This year, I’ve been … developing some feelings about conventions. Working through some thoughts about what they mean to me. It’s been a fun exercise; I’ve gotten to go to three this year, two of them brand new ones for me. With each, I’ve been able to clarify what it is I want out of each con experience, and after this weekend I can confidently state that Geek Girl Con is my ideal.
Geek Girl Con, or GGC, is the shortest convention I attended this year, at only two days (compared with Emerald City Comic Con’s four days or Rose City Comic Con’s three). It takes place in the same building as ECCC, but occupies only a fraction of that space. Attendance is proportionally lower as well and that is … not a detraction. There’s space to move! It’s possible to stop at tables and chat with creators without feeling like you’re holding up a sea of people! You can move in groups with your friends, even!
That last point is important; it’s part of what made the con for me. I live far enough away from Seattle that it was more convenient to drive up and stay with friends and fellow WWAC contributors, Melissa Brinks and Joesph Langdon (as well as Josh, who is Missy’s husband and also a friend, but not a contributor. Distinctions abound). Anyway, all of this is the excuse I gave so that I could visit Fritz.
Fritz once ate my face. When he wasn’t chewing on that bone this weekend, he was attempting to repeat the experience of chewing on me. He’s a good boy and I love him.
Oh right, I’m supposed to be talking about conventions. Friends really are an important part of them, though, for me. Friends create comfort, they provide support, they make true self-expression possible. When we got to the convention on Saturday, we met up with more of them; former WWAC editor Amanda Vail was tabling for Bleating Heart Press, and joined there by Kate Tanski and Alenka Figa. We were also there with Merri, Missy’s partner in crime over at the Fake Geek Girls podcast, and Paulina Przystupa was running around as well! This sounds like a lot of name-dropping, but I promise I’m driving to a point here.
— WWAC (@wwacomics) October 27, 2018
As a trans woman and an abuse survivor, I struggle with self-expression. I struggle with living unapologetically, even when I’m living authentically, because every moment of that living feels as though it must be clawed for, must be made an imposition. Make no mistake; it is—to live as a trans woman is itself an act of defiance and resistance, because there are always, always, those who attempt to take away my rights and my freedoms. It’s one of the reasons that I treasure the WWAC community; because they have worked hard to create a space where I am welcomed for who I am. Melissa’s house is another such space, and this too is how the floor of Geek Girl Con felt.
Crossing those doors was a joyous, freeing act; I was in a space where I was protected, free to be myself, free to laugh and see exciting things and share that excitement. This past weekend was the first time in a long time that I’ve felt that outside of a private home. As fun as other cons are, they don’t come close to the feeling GGC gave me. For the first time, my existence in public did not feel like an imposition; it felt as though I was where I belonged. I named those names above because they were all instrumental to that feeling.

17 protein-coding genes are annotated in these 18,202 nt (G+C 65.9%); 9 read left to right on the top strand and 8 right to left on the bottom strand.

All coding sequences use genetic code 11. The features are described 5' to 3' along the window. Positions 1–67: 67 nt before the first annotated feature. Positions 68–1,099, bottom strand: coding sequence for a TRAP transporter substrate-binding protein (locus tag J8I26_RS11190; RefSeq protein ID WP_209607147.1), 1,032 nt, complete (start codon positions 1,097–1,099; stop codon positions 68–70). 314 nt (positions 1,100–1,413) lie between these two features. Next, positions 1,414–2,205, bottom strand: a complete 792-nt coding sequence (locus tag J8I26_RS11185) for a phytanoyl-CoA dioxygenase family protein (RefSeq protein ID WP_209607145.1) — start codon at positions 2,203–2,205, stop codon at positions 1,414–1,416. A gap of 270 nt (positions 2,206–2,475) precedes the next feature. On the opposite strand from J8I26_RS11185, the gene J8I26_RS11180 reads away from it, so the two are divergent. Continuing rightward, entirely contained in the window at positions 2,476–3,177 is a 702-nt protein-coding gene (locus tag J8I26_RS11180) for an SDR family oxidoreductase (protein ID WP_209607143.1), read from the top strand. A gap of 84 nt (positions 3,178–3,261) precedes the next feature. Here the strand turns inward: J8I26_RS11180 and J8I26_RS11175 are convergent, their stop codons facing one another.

I sat for two panels; I won’t lie or pretend that I was not extremely partisan in my selection. The first was a shared panel featuring WWAC and Black Nerd Problems, discussing the various aspects of content creation; what each of our sites look for in a prospective writer, and what we can offer that writer in return. The second panel was for the Fake Geek Girls podcast, and they did a live Let’s Play of Night In the Woods. Because I am a “good” friend, I sat in the front row for maximum heckling opportunities.
That’s an important thing to remember about GGC: it’s not a comic convention. There are comics there, sure, but there are also zines, and video games, and clothes, and novels, and other forms of art, because at its core Geek Girl Con is about the expression of feminine, nonbinary, and trans identities. The space itself is an imposition in a patriarchal, heteronormative society, and doubly so within geek cultures. It’s funny; I’m always hesitant to use the word “geek” to define myself because these terms can carry such baggage. But this convention bestows a joy on those interests, on the shared community that can be found within them, and that has a power that is as affirmative as it is undeniable.
GGC changed me, in a way. As I walked the show floor, I found myself reflecting on the things, the people, and the causes that were important to me. I found myself considering how I prioritize those things (or fail to do so). The last two years have been hard, they’ve been hard for all of us, and I worry that they will continue to be. It feels like I’ve been trapped in a rebounding cycle, bouncing from stimulus to stimulus, reacting and responding, with no focus or clear direction. The adjustment of transitioning in public, the various traumas of my childhood home resurging to open fresh wounds, the constant stream of dire news from every angle. All of these things have been building and building, and I won’t deny that prior to this weekend I was in a very dark place. Geek Girl Con, and the friends who were there with me, reminded me that resistance and imposition itself can be a joyous act. I’ll be forever grateful for that experience.